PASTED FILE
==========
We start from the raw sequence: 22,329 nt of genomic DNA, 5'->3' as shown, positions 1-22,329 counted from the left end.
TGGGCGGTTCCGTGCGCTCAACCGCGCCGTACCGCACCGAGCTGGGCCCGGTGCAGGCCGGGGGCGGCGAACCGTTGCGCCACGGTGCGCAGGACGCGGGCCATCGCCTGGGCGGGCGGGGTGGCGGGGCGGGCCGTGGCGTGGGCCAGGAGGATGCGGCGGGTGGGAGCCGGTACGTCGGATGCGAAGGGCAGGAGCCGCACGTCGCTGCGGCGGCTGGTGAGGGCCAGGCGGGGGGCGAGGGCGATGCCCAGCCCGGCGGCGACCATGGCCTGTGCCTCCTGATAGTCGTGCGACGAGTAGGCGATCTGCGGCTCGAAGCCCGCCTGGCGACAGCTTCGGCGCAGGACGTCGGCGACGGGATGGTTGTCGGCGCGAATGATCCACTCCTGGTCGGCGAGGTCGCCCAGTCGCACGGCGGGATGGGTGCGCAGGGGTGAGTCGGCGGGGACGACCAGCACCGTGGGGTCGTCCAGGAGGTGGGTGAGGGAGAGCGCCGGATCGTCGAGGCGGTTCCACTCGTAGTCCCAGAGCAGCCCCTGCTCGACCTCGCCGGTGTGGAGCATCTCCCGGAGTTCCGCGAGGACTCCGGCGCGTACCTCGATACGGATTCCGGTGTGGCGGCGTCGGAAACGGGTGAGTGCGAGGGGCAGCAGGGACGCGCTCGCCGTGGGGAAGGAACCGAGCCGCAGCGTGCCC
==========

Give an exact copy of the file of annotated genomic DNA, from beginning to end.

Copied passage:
We start from the raw sequence: 22,329 nt of genomic DNA, 5'->3' as shown, positions 1-22,329 counted from the left end.
TGGGCGGTTCCGTGCGCTCAACCGCGCCGTACCGCACCGAGCTGGGCCCGGTGCAGGCCGGGGGCGGCGAACCGTTGCGCCACGGTGCGCAGGACGCGGGCCATCGCCTGGGCGGGCGGGGTGGCGGGGCGGGCCGTGGCGTGGGCCAGGAGGATGCGGCGGGTGGGAGCCGGTACGTCGGATGCGAAGGGCAGGAGCCGCACGTCGCTGCGGCGGCTGGTGAGGGCCAGGCGGGGGGCGAGGGCGATGCCCAGCCCGGCGGCGACCATGGCCTGTGCCTCCTGATAGTCGTGCGACGAGTAGGCGATCTGCGGCTCGAAGCCCGCCTGGCGACAGCTTCGGCGCAGGACGTCGGCGACGGGATGGTTGTCGGCGCGAATGATCCACTCCTGGTCGGCGAGGTCGCCCAGTCGCACGGCGGGATGGGTGCGCAGGGGTGAGTCGGCGGGGACGACCAGCACCGTGGGGTCGTCCAGGAGGTGGGTGAGGGAGAGCGCCGGATCGTCGAGGCGGTTCCACTCGTAGTCCCAGAGCAGCCCCTGCTCGACCTCGCCGGTGTGGAGCATCTCCCGGAGTTCCGCGAGGACTCCGGCGCGTACCTCGATACGGATTCCGGTGTGGCGGCGTCGGAAACGGGTGAGTGCGAGGGGCAGCAGGGACGCGCTCGCCGTGGGGAAGGAACCGAGCCGCAGCGTGCCC